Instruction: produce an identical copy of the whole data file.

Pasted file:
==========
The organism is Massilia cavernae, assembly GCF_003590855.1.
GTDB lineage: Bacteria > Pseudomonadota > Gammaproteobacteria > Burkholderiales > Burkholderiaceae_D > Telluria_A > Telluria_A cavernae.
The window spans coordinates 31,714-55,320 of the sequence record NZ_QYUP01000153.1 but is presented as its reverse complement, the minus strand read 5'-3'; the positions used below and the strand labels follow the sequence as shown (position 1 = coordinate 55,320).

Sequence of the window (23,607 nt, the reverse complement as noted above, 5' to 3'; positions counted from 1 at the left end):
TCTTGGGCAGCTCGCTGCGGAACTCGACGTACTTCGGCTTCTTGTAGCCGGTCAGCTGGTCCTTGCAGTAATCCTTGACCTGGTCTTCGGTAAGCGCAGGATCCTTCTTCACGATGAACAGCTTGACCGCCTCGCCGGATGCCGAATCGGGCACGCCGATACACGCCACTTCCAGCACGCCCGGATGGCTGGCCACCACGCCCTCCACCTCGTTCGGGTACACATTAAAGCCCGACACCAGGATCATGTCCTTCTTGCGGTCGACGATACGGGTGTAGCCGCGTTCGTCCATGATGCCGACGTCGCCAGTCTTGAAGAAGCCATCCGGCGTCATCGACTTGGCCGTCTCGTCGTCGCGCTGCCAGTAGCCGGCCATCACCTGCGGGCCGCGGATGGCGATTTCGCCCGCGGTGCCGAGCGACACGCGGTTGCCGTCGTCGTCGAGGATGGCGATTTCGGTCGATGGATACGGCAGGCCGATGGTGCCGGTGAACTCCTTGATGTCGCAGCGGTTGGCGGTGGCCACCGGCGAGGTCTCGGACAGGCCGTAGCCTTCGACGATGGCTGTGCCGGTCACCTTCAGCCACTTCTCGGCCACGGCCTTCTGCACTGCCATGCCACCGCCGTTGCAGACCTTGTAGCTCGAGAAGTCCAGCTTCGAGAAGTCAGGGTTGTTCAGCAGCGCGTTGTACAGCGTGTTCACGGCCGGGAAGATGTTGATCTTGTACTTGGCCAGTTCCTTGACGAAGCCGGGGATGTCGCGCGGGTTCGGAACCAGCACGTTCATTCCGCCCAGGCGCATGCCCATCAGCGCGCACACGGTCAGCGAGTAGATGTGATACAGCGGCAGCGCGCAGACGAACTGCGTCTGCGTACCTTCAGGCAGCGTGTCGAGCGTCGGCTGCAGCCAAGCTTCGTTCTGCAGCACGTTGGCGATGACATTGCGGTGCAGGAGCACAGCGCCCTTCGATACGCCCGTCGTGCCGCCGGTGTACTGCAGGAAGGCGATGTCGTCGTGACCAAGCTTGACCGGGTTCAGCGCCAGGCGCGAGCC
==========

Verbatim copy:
The organism is Massilia cavernae, assembly GCF_003590855.1.
GTDB lineage: Bacteria > Pseudomonadota > Gammaproteobacteria > Burkholderiales > Burkholderiaceae_D > Telluria_A > Telluria_A cavernae.
The window spans coordinates 31,714-55,320 of the sequence record NZ_QYUP01000153.1 but is presented as its reverse complement, the minus strand read 5'-3'; the positions used below and the strand labels follow the sequence as shown (position 1 = coordinate 55,320).

Sequence of the window (23,607 nt, the reverse complement as noted above, 5' to 3'; positions counted from 1 at the left end):
TCTTGGGCAGCTCGCTGCGGAACTCGACGTACTTCGGCTTCTTGTAGCCGGTCAGCTGGTCCTTGCAGTAATCCTTGACCTGGTCTTCGGTAAGCGCAGGATCCTTCTTCACGATGAACAGCTTGACCGCCTCGCCGGATGCCGAATCGGGCACGCCGATACACGCCACTTCCAGCACGCCCGGATGGCTGGCCACCACGCCCTCCACCTCGTTCGGGTACACATTAAAGCCCGACACCAGGATCATGTCCTTCTTGCGGTCGACGATACGGGTGTAGCCGCGTTCGTCCATGATGCCGACGTCGCCAGTCTTGAAGAAGCCATCCGGCGTCATCGACTTGGCCGTCTCGTCGTCGCGCTGCCAGTAGCCGGCCATCACCTGCGGGCCGCGGATGGCGATTTCGCCCGCGGTGCCGAGCGACACGCGGTTGCCGTCGTCGTCGAGGATGGCGATTTCGGTCGATGGATACGGCAGGCCGATGGTGCCGGTGAACTCCTTGATGTCGCAGCGGTTGGCGGTGGCCACCGGCGAGGTCTCGGACAGGCCGTAGCCTTCGACGATGGCTGTGCCGGTCACCTTCAGCCACTTCTCGGCCACGGCCTTCTGCACTGCCATGCCACCGCCGTTGCAGACCTTGTAGCTCGAGAAGTCCAGCTTCGAGAAGTCAGGGTTGTTCAGCAGCGCGTTGTACAGCGTGTTCACGGCCGGGAAGATGTTGATCTTGTACTTGGCCAGTTCCTTGACGAAGCCGGGGATGTCGCGCGGGTTCGGAACCAGCACGTTCATTCCGCCCAGGCGCATGCCCATCAGCGCGCACACGGTCAGCGAGTAGATGTGATACAGCGGCAGCGCGCAGACGAACTGCGTCTGCGTACCTTCAGGCAGCGTGTCGAGCGTCGGCTGCAGCCAAGCTTCGTTCTGCAGCACGTTGGCGATGACATTGCGGTGCAGGAGCACAGCGCCCTTCGATACGCCCGTCGTGCCGCCGGTGTACTGCAGGAAGGCGATGTCGTCGTGACCAAGCTTGACCGGGTTCAGCGCCAGGCGCGAGCC